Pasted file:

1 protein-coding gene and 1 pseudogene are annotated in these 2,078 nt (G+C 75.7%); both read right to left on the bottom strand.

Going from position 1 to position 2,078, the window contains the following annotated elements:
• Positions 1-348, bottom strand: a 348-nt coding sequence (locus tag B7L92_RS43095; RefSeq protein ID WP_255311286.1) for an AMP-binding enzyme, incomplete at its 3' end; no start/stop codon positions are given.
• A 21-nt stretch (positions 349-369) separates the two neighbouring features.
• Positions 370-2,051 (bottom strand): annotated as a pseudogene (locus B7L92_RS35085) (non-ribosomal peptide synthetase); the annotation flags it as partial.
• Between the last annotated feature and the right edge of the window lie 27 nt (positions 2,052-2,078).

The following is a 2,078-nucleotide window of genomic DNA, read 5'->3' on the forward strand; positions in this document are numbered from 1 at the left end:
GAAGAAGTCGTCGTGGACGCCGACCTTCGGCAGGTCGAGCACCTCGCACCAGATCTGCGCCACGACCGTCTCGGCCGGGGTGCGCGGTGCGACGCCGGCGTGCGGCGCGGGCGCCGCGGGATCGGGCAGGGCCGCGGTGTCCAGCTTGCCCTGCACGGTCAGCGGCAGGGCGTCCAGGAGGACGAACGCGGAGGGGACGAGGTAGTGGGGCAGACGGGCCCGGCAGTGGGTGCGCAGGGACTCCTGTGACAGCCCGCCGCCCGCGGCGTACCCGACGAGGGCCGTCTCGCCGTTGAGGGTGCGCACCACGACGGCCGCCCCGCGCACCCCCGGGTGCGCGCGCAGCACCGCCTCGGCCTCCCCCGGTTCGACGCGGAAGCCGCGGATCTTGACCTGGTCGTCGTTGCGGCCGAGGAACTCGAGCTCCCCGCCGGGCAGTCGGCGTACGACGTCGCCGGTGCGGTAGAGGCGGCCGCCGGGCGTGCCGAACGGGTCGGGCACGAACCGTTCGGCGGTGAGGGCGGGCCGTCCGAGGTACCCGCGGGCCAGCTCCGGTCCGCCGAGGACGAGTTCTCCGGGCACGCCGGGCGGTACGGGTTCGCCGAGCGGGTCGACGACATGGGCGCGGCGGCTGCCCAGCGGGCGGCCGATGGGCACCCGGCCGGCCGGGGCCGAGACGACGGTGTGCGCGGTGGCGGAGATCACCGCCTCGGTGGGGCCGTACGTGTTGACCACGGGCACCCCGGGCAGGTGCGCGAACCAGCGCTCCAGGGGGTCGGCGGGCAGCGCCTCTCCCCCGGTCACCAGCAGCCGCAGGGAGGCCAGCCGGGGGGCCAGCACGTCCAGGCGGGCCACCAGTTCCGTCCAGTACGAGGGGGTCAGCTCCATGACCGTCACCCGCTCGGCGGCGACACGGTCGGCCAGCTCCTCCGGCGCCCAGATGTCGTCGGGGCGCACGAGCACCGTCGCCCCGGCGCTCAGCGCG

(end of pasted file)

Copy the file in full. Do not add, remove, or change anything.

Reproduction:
1 protein-coding gene and 1 pseudogene are annotated in these 2,078 nt (G+C 75.7%); both read right to left on the bottom strand.

Going from position 1 to position 2,078, the window contains the following annotated elements:
• Positions 1-348, bottom strand: a 348-nt coding sequence (locus tag B7L92_RS43095; RefSeq protein ID WP_255311286.1) for an AMP-binding enzyme, incomplete at its 3' end; no start/stop codon positions are given.
• A 21-nt stretch (positions 349-369) separates the two neighbouring features.
• Positions 370-2,051 (bottom strand): annotated as a pseudogene (locus B7L92_RS35085) (non-ribosomal peptide synthetase); the annotation flags it as partial.
• Between the last annotated feature and the right edge of the window lie 27 nt (positions 2,052-2,078).

The following is a 2,078-nucleotide window of genomic DNA, read 5'->3' on the forward strand; positions in this document are numbered from 1 at the left end:
GAAGAAGTCGTCGTGGACGCCGACCTTCGGCAGGTCGAGCACCTCGCACCAGATCTGCGCCACGACCGTCTCGGCCGGGGTGCGCGGTGCGACGCCGGCGTGCGGCGCGGGCGCCGCGGGATCGGGCAGGGCCGCGGTGTCCAGCTTGCCCTGCACGGTCAGCGGCAGGGCGTCCAGGAGGACGAACGCGGAGGGGACGAGGTAGTGGGGCAGACGGGCCCGGCAGTGGGTGCGCAGGGACTCCTGTGACAGCCCGCCGCCCGCGGCGTACCCGACGAGGGCCGTCTCGCCGTTGAGGGTGCGCACCACGACGGCCGCCCCGCGCACCCCCGGGTGCGCGCGCAGCACCGCCTCGGCCTCCCCCGGTTCGACGCGGAAGCCGCGGATCTTGACCTGGTCGTCGTTGCGGCCGAGGAACTCGAGCTCCCCGCCGGGCAGTCGGCGTACGACGTCGCCGGTGCGGTAGAGGCGGCCGCCGGGCGTGCCGAACGGGTCGGGCACGAACCGTTCGGCGGTGAGGGCGGGCCGTCCGAGGTACCCGCGGGCCAGCTCCGGTCCGCCGAGGACGAGTTCTCCGGGCACGCCGGGCGGTACGGGTTCGCCGAGCGGGTCGACGACATGGGCGCGGCGGCTGCCCAGCGGGCGGCCGATGGGCACCCGGCCGGCCGGGGCCGAGACGACGGTGTGCGCGGTGGCGGAGATCACCGCCTCGGTGGGGCCGTACGTGTTGACCACGGGCACCCCGGGCAGGTGCGCGAACCAGCGCTCCAGGGGGTCGGCGGGCAGCGCCTCTCCCCCGGTCACCAGCAGCCGCAGGGAGGCCAGCCGGGGGGCCAGCACGTCCAGGCGGGCCACCAGTTCCGTCCAGTACGAGGGGGTCAGCTCCATGACCGTCACCCGCTCGGCGGCGACACGGTCGGCCAGCTCCTCCGGCGCCCAGATGTCGTCGGGGCGCACGAGCACCGTCGCCCCGGCGCTCAGCGCG